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Economists question 'official' poverty
statistics used for US mayors' report
By Tony Favro, USA Editor
1 April 2007: In 2006, the US Conference of Mayors formed a task force to address “persistent poverty and middle class erosion” in American cities. The Task Force on Poverty, Work, and Opportunity, chaired by Los Angeles Mayor Antonio Villaraigosa, worked over a year to craft an action plan. In March 2007, the Task Force released a set of recommendations. While the report makes a convincing argument for a national strategy, its figures probably understate the true extent of poverty in the US.
The poverty-fighting proposals by the U.S. Conference of Mayors include:
• Increased investment in high-quality public education, including universal preschool.
• Increased investment in high-quality, life-long workforce training.
• Public incentives to create more banking opportunities in distressed inner cities.
• Increased public investment in the infrastructure of poor urban neighbourhoods.
The recommendations could cost US$23 billion annually to implement.
While the US Conference of Mayors’ report makes a clear and convincing argument for a common national strategy to alleviate poverty, its calculations are based on the official federal poverty rate. The report notes that “more than 37 million people are officially poor today” in the US [italics added]. Many economists believe this “official” number seriously understates the true extent of poverty in the US.
US poverty measurements
The current method used by the federal government to calculate poverty thresholds was designed in the early-1960s as part of President Lyndon Johnson’s War on Poverty. Essentially, It is a measure of severe deprivation the minimum amount of money needed for subsistence. Poverty thresholds are absolute dollar amounts (e.g., $10, 210 for an individual; $20,650 for a family of four). The thresholds vary by family size, but not by geography. In other words, the same dollar amounts officially define poverty in both low-cost-of-living rural areas and high-cost big cities. Poverty thresholds are adjusted periodically using the Consumer Price Index, a measure of inflation.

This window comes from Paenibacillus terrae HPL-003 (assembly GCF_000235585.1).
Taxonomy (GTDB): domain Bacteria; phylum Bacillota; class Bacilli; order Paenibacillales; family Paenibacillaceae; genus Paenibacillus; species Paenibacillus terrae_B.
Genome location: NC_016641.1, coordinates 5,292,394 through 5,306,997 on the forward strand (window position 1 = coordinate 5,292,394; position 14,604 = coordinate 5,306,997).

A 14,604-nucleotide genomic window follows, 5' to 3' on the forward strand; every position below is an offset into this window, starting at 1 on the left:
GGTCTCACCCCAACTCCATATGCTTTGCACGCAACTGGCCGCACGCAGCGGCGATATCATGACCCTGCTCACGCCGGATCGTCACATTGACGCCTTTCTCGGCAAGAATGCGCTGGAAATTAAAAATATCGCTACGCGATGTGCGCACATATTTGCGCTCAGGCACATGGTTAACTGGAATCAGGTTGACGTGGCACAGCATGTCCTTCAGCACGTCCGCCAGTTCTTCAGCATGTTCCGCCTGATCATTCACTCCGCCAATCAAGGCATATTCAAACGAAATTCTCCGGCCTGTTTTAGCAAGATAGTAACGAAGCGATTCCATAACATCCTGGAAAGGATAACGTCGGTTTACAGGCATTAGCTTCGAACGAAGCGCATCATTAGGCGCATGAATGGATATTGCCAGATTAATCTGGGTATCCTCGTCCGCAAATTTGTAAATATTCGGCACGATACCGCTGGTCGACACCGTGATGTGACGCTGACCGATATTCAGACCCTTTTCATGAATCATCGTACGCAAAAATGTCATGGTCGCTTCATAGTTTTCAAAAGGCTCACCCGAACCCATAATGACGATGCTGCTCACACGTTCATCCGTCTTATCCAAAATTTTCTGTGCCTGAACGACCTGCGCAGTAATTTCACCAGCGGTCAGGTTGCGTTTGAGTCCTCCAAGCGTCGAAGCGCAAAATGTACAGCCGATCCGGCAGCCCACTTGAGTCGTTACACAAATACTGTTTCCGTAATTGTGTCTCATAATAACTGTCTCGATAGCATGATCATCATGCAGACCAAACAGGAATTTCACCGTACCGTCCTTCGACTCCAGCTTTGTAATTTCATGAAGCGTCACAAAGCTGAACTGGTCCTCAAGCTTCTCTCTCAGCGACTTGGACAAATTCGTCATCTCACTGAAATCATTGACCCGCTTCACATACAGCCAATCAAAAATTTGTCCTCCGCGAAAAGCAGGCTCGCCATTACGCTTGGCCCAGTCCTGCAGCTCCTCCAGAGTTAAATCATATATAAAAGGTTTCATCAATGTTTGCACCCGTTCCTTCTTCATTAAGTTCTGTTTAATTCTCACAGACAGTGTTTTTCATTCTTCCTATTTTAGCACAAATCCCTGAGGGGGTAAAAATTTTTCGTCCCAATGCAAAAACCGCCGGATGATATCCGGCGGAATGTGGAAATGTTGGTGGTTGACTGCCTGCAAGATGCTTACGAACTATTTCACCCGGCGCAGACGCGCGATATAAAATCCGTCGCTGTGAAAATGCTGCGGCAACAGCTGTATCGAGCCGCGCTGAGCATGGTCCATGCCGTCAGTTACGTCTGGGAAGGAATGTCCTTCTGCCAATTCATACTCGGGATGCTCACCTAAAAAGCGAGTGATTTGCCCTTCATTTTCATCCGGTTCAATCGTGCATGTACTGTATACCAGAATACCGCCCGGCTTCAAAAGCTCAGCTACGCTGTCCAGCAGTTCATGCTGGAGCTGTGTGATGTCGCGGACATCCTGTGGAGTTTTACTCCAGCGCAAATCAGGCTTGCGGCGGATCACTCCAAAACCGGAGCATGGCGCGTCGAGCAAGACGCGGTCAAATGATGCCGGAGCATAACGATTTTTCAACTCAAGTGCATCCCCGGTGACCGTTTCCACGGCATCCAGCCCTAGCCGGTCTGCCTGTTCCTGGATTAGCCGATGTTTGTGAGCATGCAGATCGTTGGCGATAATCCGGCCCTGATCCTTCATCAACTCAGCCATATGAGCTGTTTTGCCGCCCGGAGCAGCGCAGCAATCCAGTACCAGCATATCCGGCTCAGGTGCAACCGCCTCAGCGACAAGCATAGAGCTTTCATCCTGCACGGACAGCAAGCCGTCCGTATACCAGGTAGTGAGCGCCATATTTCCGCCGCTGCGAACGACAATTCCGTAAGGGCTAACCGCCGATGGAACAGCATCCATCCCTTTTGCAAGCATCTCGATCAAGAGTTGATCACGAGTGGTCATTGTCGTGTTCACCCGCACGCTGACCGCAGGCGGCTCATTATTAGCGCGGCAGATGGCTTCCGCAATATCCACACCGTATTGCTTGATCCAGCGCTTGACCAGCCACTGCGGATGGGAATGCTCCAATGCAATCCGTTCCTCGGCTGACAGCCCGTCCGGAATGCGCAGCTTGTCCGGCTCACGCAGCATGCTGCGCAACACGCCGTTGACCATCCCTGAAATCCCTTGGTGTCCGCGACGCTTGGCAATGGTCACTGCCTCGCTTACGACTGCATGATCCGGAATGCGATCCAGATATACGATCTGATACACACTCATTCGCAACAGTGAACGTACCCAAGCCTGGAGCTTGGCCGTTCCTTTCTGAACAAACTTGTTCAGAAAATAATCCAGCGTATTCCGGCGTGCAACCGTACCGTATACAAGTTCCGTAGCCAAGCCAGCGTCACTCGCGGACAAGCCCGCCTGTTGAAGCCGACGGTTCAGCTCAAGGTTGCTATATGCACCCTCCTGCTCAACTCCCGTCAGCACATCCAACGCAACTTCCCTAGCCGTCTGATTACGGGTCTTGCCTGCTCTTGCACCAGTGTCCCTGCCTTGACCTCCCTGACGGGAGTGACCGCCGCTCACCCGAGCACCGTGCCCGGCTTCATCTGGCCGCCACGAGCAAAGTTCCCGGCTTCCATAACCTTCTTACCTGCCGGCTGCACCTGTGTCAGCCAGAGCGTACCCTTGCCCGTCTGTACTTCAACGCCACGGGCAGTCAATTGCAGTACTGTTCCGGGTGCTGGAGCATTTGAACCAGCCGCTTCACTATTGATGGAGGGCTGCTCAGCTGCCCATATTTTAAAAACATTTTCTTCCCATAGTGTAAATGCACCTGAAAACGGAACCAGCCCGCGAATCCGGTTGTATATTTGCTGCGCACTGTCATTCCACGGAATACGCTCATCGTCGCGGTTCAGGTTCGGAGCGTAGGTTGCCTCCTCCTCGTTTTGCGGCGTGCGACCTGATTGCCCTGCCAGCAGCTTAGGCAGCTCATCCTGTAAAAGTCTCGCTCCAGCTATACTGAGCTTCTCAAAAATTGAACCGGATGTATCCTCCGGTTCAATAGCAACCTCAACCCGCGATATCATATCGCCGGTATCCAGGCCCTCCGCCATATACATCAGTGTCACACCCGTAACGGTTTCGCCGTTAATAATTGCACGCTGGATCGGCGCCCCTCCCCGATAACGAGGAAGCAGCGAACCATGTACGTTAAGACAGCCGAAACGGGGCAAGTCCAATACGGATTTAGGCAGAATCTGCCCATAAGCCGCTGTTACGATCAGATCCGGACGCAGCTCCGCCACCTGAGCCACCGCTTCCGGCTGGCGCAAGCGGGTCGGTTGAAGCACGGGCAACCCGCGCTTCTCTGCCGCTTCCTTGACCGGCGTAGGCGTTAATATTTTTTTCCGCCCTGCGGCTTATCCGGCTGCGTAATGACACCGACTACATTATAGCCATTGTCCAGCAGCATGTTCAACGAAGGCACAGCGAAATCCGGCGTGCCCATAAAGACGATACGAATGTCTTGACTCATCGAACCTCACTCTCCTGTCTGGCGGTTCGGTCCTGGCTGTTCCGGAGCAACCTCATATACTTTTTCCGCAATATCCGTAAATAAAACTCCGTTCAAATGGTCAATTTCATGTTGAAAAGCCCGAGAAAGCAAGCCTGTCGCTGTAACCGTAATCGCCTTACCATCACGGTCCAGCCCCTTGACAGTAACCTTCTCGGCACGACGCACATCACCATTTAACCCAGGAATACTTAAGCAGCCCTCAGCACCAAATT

The overwhelming consensus of economists, policy analysts, social scientists, and mayors is that the official federal poverty measure is seriously outdated. Most analyses find that a revised poverty calculation would increase the number of Americans classified as poor. Therefore, a major barrier to redefining poverty thresholds is political. US presidents are reluctant to have official poverty numbers revised upward during their terms in office. Another barrier is financial, since expenditures for many federal programs are tied to the official poverty rate the more poverty, the more the federal government would have to pay into these programs.
The Canadian model
In Canada, America’s neighbour to the north, poverty thresholds are not absolute income levels as they are in the US. They go beyond measuring only society’s most impoverished and most economically deprived and encompass a broader range of economic hardship.
Poverty in Canada is determined by a Low-Income Cut-Off Line, the point at which individuals or families must devote 60 per cent of their annual income to basic necessities such as food, clothing, rent, transportation, insurances, child care, school supplies, and household supplies. Each metro area in Canada has a different Low-Income Cut-Off Line to account for regional differences in the cost of living.
The conceptual and fundamental differences between the American and Canadian poverty measures are striking.
For example, if we used Canada’s Low-Income Cut-Off Line to measure poverty in Rochester, New York a typical mid-size American city the poverty rate would not be 25.9 per cent, as officially defined by the US government, but 38.4 per cent.
Using the Canadian standard, New York City’s poverty rate would not be the official 21.2 per cent, but 38.2 per cent.
In San Jose, California the center of Silicon Valley and the symbol of wealth and power in the US the poverty rate would leap from 8.8 per cent to 20.9 per cent, when calculated according to the Canadian method.
It is clear that the official federal US poverty measure is woefully outdated.
The application of Canadian methodology to the US situation is not merely an academic exercise. It illustrates that poverty in America goes well beyond the stereotypical image of the homeless vagrant or the drug addict. The new face of American poverty often includes the restaurant dishwasher, office clerk, deli worker, maintenance worker, single working mother with children, and, in some high-cost-of-living cities, the nurse, the firefighter, and the school teacher.
The federal government’s reluctance to acknowledge the extent of economic hardship in the US doesn’t make poverty disappear. As the US Conference of Mayor’s report makes clear, it simply pushes the problem down to the local level and turns financially-strapped mayors into beggars for more federal support.